This Friday, 8th March will mark International Women’s Day — a global day celebrating the social, economic, cultural, and political achievements of women, while also marking a call to action for accelerating gender balance. While there is still a lack of women in tech across the board, blockchain is one area growing at an exponential rate with a worryingly extreme gender imbalance. With this in mind, we have compiled expert commentary from some standout female entrepreneurs in the space. By smashing stereotypes these women are blazing a trail for others and, in doing so, ensuring the world of fintech, blockchain and cryptocurrencies is no longer just a boys club.
Lone Fønss Schrøder, CEO of Concordium, the world’s first ID/KYC-ready business blockchain network, commented:
“It has been important for me to develop the ability to force myself to dig deep into a subject which I might not have an interest in at first glance, and allow myself to gain expertise in it.
The more time is spent on a particular subject and the more persistent I have been about understanding it, the more interesting it becomes. Academic immersion and building grit is extremely important in order to succeed in any field, including technology, which has long been seen as a male-dominated industry. I believe that consistency, commitment, and the ability to keep on doing research and asking until you understand are fundamental principles of success and will allow anyone to excel.
I think it’s good to build a tool box, and among the skills that I’ve had great use of is speed reading, which will allow you to process a greater volume of information in a shorter amount of time; a strong network of connections from whom to learn from; and reading relevant publications and following thought leadership platforms that will stir intellectual curiosity are also important. Doing sports has been vital for me to build grid and is scientifically proven for building brain cells and boosting academic performance and creativity, and building confidence. While female role models are important, it is just as — if not more — important to first understand how you define yourself. Do not let others try to stick a label on you.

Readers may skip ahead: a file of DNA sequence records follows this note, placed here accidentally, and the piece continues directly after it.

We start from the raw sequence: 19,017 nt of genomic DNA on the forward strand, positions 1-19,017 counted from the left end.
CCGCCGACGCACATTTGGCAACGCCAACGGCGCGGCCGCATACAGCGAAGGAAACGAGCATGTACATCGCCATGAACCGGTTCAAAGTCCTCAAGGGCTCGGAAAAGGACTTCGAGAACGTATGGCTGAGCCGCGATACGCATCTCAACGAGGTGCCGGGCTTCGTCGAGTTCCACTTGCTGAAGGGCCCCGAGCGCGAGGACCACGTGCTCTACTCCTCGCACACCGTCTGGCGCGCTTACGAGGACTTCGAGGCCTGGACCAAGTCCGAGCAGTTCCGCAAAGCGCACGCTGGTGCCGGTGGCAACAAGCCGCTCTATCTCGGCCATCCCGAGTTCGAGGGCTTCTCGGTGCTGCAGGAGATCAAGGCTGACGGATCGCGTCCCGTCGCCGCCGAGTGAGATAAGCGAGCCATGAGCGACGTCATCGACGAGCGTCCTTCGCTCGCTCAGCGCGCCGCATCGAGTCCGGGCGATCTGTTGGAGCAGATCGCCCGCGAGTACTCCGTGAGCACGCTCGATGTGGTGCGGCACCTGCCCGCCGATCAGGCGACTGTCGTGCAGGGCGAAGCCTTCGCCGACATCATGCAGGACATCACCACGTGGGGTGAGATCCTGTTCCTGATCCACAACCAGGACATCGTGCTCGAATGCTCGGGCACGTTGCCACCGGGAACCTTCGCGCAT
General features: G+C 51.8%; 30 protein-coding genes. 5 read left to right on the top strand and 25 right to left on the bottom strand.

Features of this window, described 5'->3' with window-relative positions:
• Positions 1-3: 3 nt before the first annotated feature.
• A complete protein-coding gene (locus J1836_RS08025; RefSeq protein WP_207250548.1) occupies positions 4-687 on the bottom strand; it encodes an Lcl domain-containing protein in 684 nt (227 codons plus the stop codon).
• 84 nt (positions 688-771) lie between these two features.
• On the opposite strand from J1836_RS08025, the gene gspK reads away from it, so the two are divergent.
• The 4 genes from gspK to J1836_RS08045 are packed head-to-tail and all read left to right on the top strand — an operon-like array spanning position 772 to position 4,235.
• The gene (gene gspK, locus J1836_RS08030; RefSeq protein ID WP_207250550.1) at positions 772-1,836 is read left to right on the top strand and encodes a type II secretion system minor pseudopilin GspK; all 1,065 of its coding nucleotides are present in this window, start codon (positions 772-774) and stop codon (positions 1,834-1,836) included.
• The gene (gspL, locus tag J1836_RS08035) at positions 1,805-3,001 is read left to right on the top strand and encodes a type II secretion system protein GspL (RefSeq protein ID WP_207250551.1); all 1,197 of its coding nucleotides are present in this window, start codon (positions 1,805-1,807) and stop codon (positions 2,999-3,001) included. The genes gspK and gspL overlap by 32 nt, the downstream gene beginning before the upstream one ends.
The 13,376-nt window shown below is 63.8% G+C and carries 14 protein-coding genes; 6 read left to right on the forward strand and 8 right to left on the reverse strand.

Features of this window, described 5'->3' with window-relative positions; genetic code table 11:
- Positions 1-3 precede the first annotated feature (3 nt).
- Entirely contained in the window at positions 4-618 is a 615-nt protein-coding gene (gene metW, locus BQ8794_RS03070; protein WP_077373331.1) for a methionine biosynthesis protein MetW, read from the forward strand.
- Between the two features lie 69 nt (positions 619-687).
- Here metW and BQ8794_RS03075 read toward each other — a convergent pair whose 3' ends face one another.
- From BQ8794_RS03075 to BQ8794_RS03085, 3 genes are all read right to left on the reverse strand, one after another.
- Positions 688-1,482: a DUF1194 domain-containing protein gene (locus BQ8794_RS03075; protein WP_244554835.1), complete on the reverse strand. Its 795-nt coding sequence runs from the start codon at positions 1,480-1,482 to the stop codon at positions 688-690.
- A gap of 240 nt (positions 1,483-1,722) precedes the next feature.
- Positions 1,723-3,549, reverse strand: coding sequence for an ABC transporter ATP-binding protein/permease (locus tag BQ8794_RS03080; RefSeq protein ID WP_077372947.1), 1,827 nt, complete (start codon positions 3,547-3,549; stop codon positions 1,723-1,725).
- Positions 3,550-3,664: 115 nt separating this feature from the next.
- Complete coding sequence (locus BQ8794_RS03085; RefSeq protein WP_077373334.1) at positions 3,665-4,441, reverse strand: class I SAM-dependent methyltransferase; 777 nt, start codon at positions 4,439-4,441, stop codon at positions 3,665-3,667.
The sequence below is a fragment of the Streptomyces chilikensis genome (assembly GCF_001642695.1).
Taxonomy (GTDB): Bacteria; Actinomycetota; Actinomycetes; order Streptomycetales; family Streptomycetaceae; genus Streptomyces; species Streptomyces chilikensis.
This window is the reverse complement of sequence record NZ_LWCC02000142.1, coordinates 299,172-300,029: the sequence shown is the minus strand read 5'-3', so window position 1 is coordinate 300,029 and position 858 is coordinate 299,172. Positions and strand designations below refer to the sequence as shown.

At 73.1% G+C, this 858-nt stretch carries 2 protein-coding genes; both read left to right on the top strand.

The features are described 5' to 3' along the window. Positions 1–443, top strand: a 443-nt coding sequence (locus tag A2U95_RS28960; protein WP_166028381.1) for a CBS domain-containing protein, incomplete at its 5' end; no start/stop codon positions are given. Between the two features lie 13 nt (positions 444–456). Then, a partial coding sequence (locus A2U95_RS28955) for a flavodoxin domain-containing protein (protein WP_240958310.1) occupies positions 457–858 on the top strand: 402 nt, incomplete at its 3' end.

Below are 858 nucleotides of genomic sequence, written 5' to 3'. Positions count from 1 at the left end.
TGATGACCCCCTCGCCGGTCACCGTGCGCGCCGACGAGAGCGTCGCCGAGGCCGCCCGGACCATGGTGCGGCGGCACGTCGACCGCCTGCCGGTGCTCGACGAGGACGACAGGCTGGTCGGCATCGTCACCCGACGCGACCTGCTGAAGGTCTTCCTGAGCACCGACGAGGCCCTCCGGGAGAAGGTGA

It is fundamental to work with people with good values, but do also create a welcoming environment for everyone, regardless of gender, stay agile to change, and work with those who are bright and sympathetic, adaptable, and who thrive on change. Don’t stay in dysfunctional (working) relationships but rely and react on your good judgment.”
Citlali Mora Catlett, Strategy and Special Projects at B9lab, the world’s leading provider of blockchain education and training, commented:
“Although women seem to be coming into parity with men, gender balance in all its dimensions is still not a reality. Issues remain, especially in the tech industry, including pay gaps, a low representation of women and women leaving in the middle of their careers.
In order for women to be on equal footing with men, business cultures have to encourage and actively promote a working environment of diversity, inclusion and equality, as well as counter measures against income inequality and possibilities for women to be able to balance the high requirements of mastering the tech industry, while also reconciling career and family life.
Women in tech are the biggest allies to gender balance as they encourage other women to join the industry, serve as role models for future generations and contribute to finding solutions to improve the openness and inclusivity of the working environment.
Gender balance is essential not only for women, but even more so for successful, innovative and striving businesses, economies, societies and politics – We all can gain from #BalanceforBetter.”
Serelin Zhang, IT Project Manager at Utopia Music, the cutting-edge, blockchain-powered music tracking and attribution platform commented:
“For women in tech to achieve an equal footing with men, the industry as a whole has a responsibility to eliminate existing gender inequalities. 56% of women reportedly leave the tech industry by the middle of their careers, which is why it is important for us to understand the reason behind this figure in order to fix the problem and to ensure women receive the support they need.